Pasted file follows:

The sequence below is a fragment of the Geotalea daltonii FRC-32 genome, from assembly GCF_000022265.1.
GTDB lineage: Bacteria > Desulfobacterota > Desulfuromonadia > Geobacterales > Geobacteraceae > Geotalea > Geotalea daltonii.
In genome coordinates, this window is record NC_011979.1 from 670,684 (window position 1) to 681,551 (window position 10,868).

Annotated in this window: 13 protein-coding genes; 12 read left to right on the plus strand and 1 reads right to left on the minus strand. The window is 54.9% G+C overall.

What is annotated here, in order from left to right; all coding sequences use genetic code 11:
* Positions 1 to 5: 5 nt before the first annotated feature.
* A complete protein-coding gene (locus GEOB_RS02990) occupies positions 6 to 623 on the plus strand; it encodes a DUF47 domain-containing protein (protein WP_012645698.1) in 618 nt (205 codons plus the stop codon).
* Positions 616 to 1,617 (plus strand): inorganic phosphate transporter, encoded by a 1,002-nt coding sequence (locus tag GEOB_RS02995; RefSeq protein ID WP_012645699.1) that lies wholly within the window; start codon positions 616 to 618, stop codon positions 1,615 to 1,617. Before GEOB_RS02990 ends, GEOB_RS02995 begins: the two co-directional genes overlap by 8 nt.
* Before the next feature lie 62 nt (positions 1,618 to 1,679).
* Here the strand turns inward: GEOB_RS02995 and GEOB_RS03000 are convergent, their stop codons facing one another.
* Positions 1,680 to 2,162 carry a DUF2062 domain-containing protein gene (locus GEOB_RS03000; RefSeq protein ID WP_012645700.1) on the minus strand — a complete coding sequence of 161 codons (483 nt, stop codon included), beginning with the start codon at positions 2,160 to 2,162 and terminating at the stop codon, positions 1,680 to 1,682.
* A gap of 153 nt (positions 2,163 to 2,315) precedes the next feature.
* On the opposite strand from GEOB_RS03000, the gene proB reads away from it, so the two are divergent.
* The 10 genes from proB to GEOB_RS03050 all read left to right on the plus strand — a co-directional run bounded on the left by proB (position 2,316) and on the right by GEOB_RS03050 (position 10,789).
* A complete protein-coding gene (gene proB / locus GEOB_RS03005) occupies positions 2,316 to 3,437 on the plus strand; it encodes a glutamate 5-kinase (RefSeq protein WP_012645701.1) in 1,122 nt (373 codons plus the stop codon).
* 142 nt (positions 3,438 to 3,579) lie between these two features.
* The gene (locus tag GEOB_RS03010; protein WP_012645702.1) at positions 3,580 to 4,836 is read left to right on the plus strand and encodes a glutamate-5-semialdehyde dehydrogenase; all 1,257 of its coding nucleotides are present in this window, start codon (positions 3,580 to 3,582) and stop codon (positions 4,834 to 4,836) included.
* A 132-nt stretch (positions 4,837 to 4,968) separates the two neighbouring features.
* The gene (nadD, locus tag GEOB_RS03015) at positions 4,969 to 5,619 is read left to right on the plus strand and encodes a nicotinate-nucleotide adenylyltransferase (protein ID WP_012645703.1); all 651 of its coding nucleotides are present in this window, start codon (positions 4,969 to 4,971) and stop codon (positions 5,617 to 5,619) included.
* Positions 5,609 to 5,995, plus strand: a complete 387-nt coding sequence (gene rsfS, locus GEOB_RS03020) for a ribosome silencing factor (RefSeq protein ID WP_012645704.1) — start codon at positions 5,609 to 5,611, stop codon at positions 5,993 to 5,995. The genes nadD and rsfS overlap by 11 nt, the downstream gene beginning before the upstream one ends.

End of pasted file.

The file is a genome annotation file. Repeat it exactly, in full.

The sequence below is a fragment of the Geotalea daltonii FRC-32 genome, from assembly GCF_000022265.1.
GTDB lineage: Bacteria > Desulfobacterota > Desulfuromonadia > Geobacterales > Geobacteraceae > Geotalea > Geotalea daltonii.
In genome coordinates, this window is record NC_011979.1 from 670,684 (window position 1) to 681,551 (window position 10,868).

Annotated in this window: 13 protein-coding genes; 12 read left to right on the plus strand and 1 reads right to left on the minus strand. The window is 54.9% G+C overall.

What is annotated here, in order from left to right; all coding sequences use genetic code 11:
* Positions 1 to 5: 5 nt before the first annotated feature.
* A complete protein-coding gene (locus GEOB_RS02990) occupies positions 6 to 623 on the plus strand; it encodes a DUF47 domain-containing protein (protein WP_012645698.1) in 618 nt (205 codons plus the stop codon).
* Positions 616 to 1,617 (plus strand): inorganic phosphate transporter, encoded by a 1,002-nt coding sequence (locus tag GEOB_RS02995; RefSeq protein ID WP_012645699.1) that lies wholly within the window; start codon positions 616 to 618, stop codon positions 1,615 to 1,617. Before GEOB_RS02990 ends, GEOB_RS02995 begins: the two co-directional genes overlap by 8 nt.
* Before the next feature lie 62 nt (positions 1,618 to 1,679).
* Here the strand turns inward: GEOB_RS02995 and GEOB_RS03000 are convergent, their stop codons facing one another.
* Positions 1,680 to 2,162 carry a DUF2062 domain-containing protein gene (locus GEOB_RS03000; RefSeq protein ID WP_012645700.1) on the minus strand — a complete coding sequence of 161 codons (483 nt, stop codon included), beginning with the start codon at positions 2,160 to 2,162 and terminating at the stop codon, positions 1,680 to 1,682.
* A gap of 153 nt (positions 2,163 to 2,315) precedes the next feature.
* On the opposite strand from GEOB_RS03000, the gene proB reads away from it, so the two are divergent.
* The 10 genes from proB to GEOB_RS03050 all read left to right on the plus strand — a co-directional run bounded on the left by proB (position 2,316) and on the right by GEOB_RS03050 (position 10,789).
* A complete protein-coding gene (gene proB / locus GEOB_RS03005) occupies positions 2,316 to 3,437 on the plus strand; it encodes a glutamate 5-kinase (RefSeq protein WP_012645701.1) in 1,122 nt (373 codons plus the stop codon).
* 142 nt (positions 3,438 to 3,579) lie between these two features.
* The gene (locus tag GEOB_RS03010; protein WP_012645702.1) at positions 3,580 to 4,836 is read left to right on the plus strand and encodes a glutamate-5-semialdehyde dehydrogenase; all 1,257 of its coding nucleotides are present in this window, start codon (positions 3,580 to 3,582) and stop codon (positions 4,834 to 4,836) included.
* A 132-nt stretch (positions 4,837 to 4,968) separates the two neighbouring features.
* The gene (nadD, locus tag GEOB_RS03015) at positions 4,969 to 5,619 is read left to right on the plus strand and encodes a nicotinate-nucleotide adenylyltransferase (protein ID WP_012645703.1); all 651 of its coding nucleotides are present in this window, start codon (positions 4,969 to 4,971) and stop codon (positions 5,617 to 5,619) included.
* Positions 5,609 to 5,995, plus strand: a complete 387-nt coding sequence (gene rsfS, locus GEOB_RS03020) for a ribosome silencing factor (RefSeq protein ID WP_012645704.1) — start codon at positions 5,609 to 5,611, stop codon at positions 5,993 to 5,995. The genes nadD and rsfS overlap by 11 nt, the downstream gene beginning before the upstream one ends.